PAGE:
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How to write the 2020-2021 Emory supplemental essays

by Rebecca Acree, on Oct 1, 2020 8:00:00 AM

Students applying to Emory University will need to respond to two prompts from two different categories of supplemental essays. Emory calls these the “Reflections” category and the “Tell Us About You” category, and applicants will choose one prompt from each category. Each response has a maximum of 150 words — so your responses need to be short and sweet! 

Read on for our guide to responding to Emory’s 2020-2021 supplemental essays! 

Reflections: Share about a time when you questioned something that you believed to be true. (150 words) 

During college, you’re going to be exposed to many new ideas, perspectives, and ways of thinking, and some of these might be contrary to the beliefs you currently hold. Admissions officers at Emory want to know that you’re open-minding, and willing to have your ways of thinking challenged. In answering this prompt, describe a moment when you questioned your ideals, changed your mind about something, or had your belief shaken. What was the situation? How did you react? Focus on demonstrating how you were able to adapt and, if relevant, change. 

Reflections: If you could go back in time, what advice would you offer yourself at the beginning of secondary/high school? (150 words) 

This prompt offers Emory readers another chance to learn more about how you’ve grown, learned, and changed, and how you reflect on your own experiences. In answering this prompt, we recommend thinking past the more obvious pieces of advice, like “go to bed earlier” or “don’t fall behind on your homework.” Many other people may want to offer this advice to their younger selves — how can you set yourself apart? Your advice doesn’t have to be strictly about academics; it could be related to any kind of growth that you underwent during high school.

Reflections: Reflect on a personal experience where you intentionally expanded your cultural awareness. (150 words) 

Similar to the first “Reflections” prompt, this prompt aims to help Emory readers understand what you’ll be like as a college student. In college, you’ll be experiencing and interacting with people of many different cultural backgrounds, possibly for the first time. Readers want to know that you are able to do this respectfully and intentionally. How have you broadened your own cultural awareness during your high school experience? How have you interacted with people from different backgrounds? This is a great opportunity to tell the story of a specific moment from your life!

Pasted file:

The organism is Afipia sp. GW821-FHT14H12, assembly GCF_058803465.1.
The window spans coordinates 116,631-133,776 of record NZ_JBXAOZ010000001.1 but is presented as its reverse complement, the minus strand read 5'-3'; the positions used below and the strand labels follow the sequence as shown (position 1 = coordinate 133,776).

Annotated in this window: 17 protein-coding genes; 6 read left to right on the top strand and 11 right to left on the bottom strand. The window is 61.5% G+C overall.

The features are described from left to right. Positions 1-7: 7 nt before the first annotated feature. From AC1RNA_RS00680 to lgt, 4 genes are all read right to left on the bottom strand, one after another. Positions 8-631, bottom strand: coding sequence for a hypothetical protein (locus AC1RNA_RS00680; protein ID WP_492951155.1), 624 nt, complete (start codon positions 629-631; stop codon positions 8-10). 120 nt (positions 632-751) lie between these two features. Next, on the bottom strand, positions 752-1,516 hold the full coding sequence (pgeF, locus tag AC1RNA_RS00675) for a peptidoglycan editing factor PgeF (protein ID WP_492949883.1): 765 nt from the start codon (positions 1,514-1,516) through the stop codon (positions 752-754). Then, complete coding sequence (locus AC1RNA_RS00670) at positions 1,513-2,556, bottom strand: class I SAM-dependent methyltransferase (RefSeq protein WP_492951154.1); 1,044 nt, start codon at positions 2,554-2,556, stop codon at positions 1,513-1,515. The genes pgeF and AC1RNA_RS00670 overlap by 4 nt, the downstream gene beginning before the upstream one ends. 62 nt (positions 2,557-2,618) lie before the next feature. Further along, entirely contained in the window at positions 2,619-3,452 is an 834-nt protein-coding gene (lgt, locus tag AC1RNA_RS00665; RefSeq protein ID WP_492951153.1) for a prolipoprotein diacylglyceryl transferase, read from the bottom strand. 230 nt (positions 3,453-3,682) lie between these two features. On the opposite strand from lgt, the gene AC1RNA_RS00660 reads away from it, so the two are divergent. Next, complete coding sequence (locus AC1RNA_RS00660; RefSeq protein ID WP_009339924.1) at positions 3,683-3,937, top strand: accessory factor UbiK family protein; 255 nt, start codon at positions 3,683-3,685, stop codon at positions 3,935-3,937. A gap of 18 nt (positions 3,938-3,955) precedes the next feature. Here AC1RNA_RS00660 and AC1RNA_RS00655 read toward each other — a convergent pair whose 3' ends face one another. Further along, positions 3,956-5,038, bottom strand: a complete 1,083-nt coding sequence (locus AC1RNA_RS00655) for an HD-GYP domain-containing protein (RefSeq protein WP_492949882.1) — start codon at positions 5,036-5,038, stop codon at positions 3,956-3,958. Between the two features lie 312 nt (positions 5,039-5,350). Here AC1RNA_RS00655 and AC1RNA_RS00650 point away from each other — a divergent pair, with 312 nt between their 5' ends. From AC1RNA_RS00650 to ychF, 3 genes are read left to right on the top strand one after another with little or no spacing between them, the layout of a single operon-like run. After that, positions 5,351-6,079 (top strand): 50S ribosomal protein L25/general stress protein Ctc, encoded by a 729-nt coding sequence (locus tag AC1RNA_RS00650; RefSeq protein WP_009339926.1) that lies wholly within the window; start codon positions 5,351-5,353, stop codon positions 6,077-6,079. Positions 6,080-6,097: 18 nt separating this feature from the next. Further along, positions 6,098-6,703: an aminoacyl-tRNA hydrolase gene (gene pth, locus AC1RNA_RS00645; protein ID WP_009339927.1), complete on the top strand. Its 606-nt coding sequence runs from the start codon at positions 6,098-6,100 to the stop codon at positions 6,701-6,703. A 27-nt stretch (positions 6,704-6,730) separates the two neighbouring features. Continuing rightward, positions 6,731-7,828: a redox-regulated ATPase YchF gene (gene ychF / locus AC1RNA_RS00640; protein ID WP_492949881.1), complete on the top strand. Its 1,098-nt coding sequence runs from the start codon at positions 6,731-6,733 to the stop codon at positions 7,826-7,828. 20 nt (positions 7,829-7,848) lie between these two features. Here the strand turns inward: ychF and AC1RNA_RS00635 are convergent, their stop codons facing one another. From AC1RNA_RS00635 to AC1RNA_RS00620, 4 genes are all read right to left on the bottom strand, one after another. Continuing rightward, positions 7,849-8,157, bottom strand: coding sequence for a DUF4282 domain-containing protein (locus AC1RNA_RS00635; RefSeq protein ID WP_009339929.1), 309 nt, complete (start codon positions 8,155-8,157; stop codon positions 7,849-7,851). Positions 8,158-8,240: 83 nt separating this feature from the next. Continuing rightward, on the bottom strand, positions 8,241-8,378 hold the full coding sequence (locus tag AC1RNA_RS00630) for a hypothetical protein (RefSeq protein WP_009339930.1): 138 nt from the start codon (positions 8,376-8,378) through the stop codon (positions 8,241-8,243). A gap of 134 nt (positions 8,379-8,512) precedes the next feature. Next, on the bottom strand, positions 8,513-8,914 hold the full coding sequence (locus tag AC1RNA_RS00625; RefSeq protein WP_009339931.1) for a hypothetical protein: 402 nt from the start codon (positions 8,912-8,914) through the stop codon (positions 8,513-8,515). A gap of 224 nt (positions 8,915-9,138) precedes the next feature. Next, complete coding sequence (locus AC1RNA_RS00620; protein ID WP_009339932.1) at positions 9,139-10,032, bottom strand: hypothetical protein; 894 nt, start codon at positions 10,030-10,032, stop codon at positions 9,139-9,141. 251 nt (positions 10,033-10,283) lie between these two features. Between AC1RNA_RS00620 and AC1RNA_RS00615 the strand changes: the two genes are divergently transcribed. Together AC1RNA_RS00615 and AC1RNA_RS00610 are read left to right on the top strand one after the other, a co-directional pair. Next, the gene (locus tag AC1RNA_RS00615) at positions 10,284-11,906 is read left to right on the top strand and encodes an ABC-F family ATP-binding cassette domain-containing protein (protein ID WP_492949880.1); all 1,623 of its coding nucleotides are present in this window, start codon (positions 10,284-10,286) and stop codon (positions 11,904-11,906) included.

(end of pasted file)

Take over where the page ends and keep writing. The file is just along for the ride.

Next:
Tell Us About You: Which book, character, song, or piece of work (fiction or non-fiction) represents you, and why? (150 words)

This is a fun and creative way to tell readers something new about yourself, which hasn’t been covered in the other parts of your application. 150 words is not much space, so don’t choose anything that requires a lot of explanation in order for readers to understand. Remember to focus on the “why” part of this prompt. Why does your chosen work represent you? Be as specific, unique, and personal as you can! 

Tell Us About You: If you could witness any event (past, present, or future) first-hand, what would it be, and why? (150 words)

You don’t have much space to fully explore your chosen event, so answering this prompt will be an exercise in brevity and concision. Whatever event you choose, past, present, or future, make sure that it tells readers something about who you are as a person. If you choose, say, the fall of the Berlin wall, don’t just say “I find it interesting.” Why do you find it interesting? What about that specific moment in time appeals to you? What do you hope to learn, and how would you apply that to your life now?   

Tell Us About You: Introduce yourself to your first-year Emory University roommate. (150 words) 

Start answering this prompt by making a list of all the things you might want a future roommate to know about you. Then, hone in on the things that will show readers who you are without you having to tell them. Think beyond “I’m tidy” or “I stay up late.” These qualities may be true, and even important to you, but readers can’t learn much about your character from them! Instead, think about why you’re tidy or why you stay up late. What’s the truth behind these qualities? How can you share that truth with more of the details and perspective that make you unique? 

Ready to perfect your personal statement next? For tips on crafting a great personal statement and examples of what that looks like, check out our guide to personal statements

Topics:college admissions

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